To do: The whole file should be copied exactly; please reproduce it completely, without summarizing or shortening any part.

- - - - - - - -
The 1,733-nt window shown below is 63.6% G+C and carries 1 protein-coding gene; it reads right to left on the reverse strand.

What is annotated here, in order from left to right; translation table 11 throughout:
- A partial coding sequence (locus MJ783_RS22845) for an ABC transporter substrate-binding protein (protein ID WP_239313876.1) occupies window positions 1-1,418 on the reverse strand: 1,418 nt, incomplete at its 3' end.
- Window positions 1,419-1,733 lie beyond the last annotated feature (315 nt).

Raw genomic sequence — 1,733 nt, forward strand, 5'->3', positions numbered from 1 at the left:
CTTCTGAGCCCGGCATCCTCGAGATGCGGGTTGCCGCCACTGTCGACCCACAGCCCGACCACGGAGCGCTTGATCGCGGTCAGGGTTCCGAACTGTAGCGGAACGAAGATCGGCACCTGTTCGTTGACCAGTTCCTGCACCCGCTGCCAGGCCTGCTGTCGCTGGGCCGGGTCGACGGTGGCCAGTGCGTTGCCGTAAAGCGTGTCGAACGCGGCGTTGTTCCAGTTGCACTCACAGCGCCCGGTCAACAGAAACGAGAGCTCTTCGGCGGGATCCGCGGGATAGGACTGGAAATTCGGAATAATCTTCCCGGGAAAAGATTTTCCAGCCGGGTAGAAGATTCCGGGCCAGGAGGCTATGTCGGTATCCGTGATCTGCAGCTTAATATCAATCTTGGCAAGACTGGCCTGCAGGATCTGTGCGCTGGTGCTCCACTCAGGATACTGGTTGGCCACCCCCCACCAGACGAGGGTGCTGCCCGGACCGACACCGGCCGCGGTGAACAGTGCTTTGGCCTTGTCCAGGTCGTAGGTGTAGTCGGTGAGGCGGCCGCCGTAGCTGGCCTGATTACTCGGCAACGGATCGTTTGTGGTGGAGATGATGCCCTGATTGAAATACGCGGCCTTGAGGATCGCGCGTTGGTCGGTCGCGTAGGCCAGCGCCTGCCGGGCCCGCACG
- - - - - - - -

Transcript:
The 1,733-nt window shown below is 63.6% G+C and carries 1 protein-coding gene; it reads right to left on the reverse strand.

What is annotated here, in order from left to right; translation table 11 throughout:
- A partial coding sequence (locus MJ783_RS22845) for an ABC transporter substrate-binding protein (protein ID WP_239313876.1) occupies window positions 1-1,418 on the reverse strand: 1,418 nt, incomplete at its 3' end.
- Window positions 1,419-1,733 lie beyond the last annotated feature (315 nt).

Raw genomic sequence — 1,733 nt, forward strand, 5'->3', positions numbered from 1 at the left:
CTTCTGAGCCCGGCATCCTCGAGATGCGGGTTGCCGCCACTGTCGACCCACAGCCCGACCACGGAGCGCTTGATCGCGGTCAGGGTTCCGAACTGTAGCGGAACGAAGATCGGCACCTGTTCGTTGACCAGTTCCTGCACCCGCTGCCAGGCCTGCTGTCGCTGGGCCGGGTCGACGGTGGCCAGTGCGTTGCCGTAAAGCGTGTCGAACGCGGCGTTGTTCCAGTTGCACTCACAGCGCCCGGTCAACAGAAACGAGAGCTCTTCGGCGGGATCCGCGGGATAGGACTGGAAATTCGGAATAATCTTCCCGGGAAAAGATTTTCCAGCCGGGTAGAAGATTCCGGGCCAGGAGGCTATGTCGGTATCCGTGATCTGCAGCTTAATATCAATCTTGGCAAGACTGGCCTGCAGGATCTGTGCGCTGGTGCTCCACTCAGGATACTGGTTGGCCACCCCCCACCAGACGAGGGTGCTGCCCGGACCGACACCGGCCGCGGTGAACAGTGCTTTGGCCTTGTCCAGGTCGTAGGTGTAGTCGGTGAGGCGGCCGCCGTAGCTGGCCTGATTACTCGGCAACGGATCGTTTGTGGTGGAGATGATGCCCTGATTGAAATACGCGGCCTTGAGGATCGCGCGTTGGTCGGTCGCGTAGGCCAGCGCCTGCCGGGCCCGCACG